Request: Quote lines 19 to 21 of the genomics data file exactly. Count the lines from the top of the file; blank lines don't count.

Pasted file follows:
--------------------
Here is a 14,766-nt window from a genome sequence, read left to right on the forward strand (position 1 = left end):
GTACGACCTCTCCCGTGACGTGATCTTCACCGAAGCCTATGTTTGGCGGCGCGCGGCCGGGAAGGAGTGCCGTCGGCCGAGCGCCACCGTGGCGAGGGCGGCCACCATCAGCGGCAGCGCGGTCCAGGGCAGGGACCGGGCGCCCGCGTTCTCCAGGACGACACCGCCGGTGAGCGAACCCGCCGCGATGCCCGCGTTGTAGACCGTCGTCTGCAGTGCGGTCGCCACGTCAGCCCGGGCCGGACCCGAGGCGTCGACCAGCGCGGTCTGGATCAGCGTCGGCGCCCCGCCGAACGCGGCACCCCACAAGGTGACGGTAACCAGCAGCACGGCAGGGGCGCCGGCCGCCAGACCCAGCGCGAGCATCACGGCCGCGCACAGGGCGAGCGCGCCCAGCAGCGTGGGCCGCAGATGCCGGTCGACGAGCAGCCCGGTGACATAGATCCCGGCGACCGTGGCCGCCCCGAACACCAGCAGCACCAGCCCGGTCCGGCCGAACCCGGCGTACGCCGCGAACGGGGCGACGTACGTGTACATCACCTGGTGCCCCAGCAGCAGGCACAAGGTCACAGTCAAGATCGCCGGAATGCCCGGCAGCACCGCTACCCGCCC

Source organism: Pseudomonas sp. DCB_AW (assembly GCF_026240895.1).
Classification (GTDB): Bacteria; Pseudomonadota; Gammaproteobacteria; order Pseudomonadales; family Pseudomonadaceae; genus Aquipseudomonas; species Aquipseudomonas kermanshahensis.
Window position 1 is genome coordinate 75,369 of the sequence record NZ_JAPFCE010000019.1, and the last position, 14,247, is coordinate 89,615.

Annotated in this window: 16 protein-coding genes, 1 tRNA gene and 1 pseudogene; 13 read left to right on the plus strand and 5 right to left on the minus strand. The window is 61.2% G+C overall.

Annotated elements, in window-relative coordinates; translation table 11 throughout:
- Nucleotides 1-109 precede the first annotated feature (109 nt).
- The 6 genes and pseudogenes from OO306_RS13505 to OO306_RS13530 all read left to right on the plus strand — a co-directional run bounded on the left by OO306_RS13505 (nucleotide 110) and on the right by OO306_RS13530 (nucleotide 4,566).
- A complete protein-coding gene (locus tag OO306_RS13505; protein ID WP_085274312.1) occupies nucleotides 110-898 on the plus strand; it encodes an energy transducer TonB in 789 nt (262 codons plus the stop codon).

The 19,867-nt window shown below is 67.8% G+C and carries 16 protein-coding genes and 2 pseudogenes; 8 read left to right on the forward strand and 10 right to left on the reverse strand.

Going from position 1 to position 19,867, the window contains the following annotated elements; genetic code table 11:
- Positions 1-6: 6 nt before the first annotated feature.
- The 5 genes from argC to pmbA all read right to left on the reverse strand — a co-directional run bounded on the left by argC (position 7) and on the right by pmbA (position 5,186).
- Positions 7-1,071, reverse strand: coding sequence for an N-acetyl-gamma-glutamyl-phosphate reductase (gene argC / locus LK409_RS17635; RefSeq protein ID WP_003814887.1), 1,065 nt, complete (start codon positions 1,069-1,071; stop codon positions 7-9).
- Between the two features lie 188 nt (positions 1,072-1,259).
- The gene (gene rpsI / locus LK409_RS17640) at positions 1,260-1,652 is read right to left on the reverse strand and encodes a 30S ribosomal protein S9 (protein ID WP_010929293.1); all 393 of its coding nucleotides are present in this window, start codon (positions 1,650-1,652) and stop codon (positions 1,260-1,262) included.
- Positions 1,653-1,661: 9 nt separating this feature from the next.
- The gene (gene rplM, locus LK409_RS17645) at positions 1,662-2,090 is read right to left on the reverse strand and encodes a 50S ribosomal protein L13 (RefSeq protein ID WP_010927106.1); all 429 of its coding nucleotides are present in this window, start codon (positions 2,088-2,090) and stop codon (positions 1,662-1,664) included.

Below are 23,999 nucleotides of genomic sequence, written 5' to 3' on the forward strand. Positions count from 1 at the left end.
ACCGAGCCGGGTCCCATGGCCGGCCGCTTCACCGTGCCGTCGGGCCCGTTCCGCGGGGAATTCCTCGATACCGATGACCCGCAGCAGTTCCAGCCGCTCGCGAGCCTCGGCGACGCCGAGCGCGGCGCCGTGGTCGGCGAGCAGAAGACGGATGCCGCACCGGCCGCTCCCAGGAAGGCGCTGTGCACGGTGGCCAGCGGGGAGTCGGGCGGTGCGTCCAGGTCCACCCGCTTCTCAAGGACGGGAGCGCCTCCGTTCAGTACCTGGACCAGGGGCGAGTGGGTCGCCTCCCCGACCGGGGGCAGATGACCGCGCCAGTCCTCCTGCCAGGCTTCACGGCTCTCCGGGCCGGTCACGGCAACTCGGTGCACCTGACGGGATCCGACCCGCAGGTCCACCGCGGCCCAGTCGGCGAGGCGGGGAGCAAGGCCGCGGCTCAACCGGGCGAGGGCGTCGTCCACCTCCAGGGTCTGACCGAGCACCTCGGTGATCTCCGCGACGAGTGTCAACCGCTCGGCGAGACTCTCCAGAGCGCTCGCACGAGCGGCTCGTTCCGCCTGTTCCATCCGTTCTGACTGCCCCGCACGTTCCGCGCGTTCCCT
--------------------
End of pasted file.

- The gene (gene rplM, locus LK409_RS17645) at positions 1,662-2,090 is read right to left on the reverse strand and encodes a 50S ribosomal protein L13 (RefSeq protein ID WP_010927106.1); all 429 of its coding nucleotides are present in this window, start codon (positions 2,088-2,090) and stop codon (positions 1,662-1,664) included.

Below are 23,999 nucleotides of genomic sequence, written 5' to 3' on the forward strand. Positions count from 1 at the left end.
ACCGAGCCGGGTCCCATGGCCGGCCGCTTCACCGTGCCGTCGGGCCCGTTCCGCGGGGAATTCCTCGATACCGATGACCCGCAGCAGTTCCAGCCGCTCGCGAGCCTCGGCGACGCCGAGCGCGGCGCCGTGGTCGGCGAGCAGAAGACGGATGCCGCACCGGCCGCTCCCAGGAAGGCGCTGTGCACGGTGGCCAGCGGGGAGTCGGGCGGTGCGTCCAGGTCCACCCGCTTCTCAAGGACGGGAGCGCCTCCGTTCAGTACCTGGACCAGGGGCGAGTGGGTCGCCTCCCCGACCGGGGGCAGATGACCGCGCCAGTCCTCCTGCCAGGCTTCACGGCTCTCCGGGCCGGTCACGGCAACTCGGTGCACCTGACGGGATCCGACCCGCAGGTCCACCGCGGCCCAGTCGGCGAGGCGGGGAGCAAGGCCGCGGCTCAACCGGGCGAGGGCGTCGTCCACCTCCAGGGTCTGACCGAGCACCTCGGTGATCTCCGCGACGAGTGTCAACCGCTCGGCGAGACTCTCCAGAGCGCTCGCACGAGCGGCTCGTTCCGCCTGTTCCATCCGTTCTGACTGCCCCGCACGTTCCGCGCGTTCCCT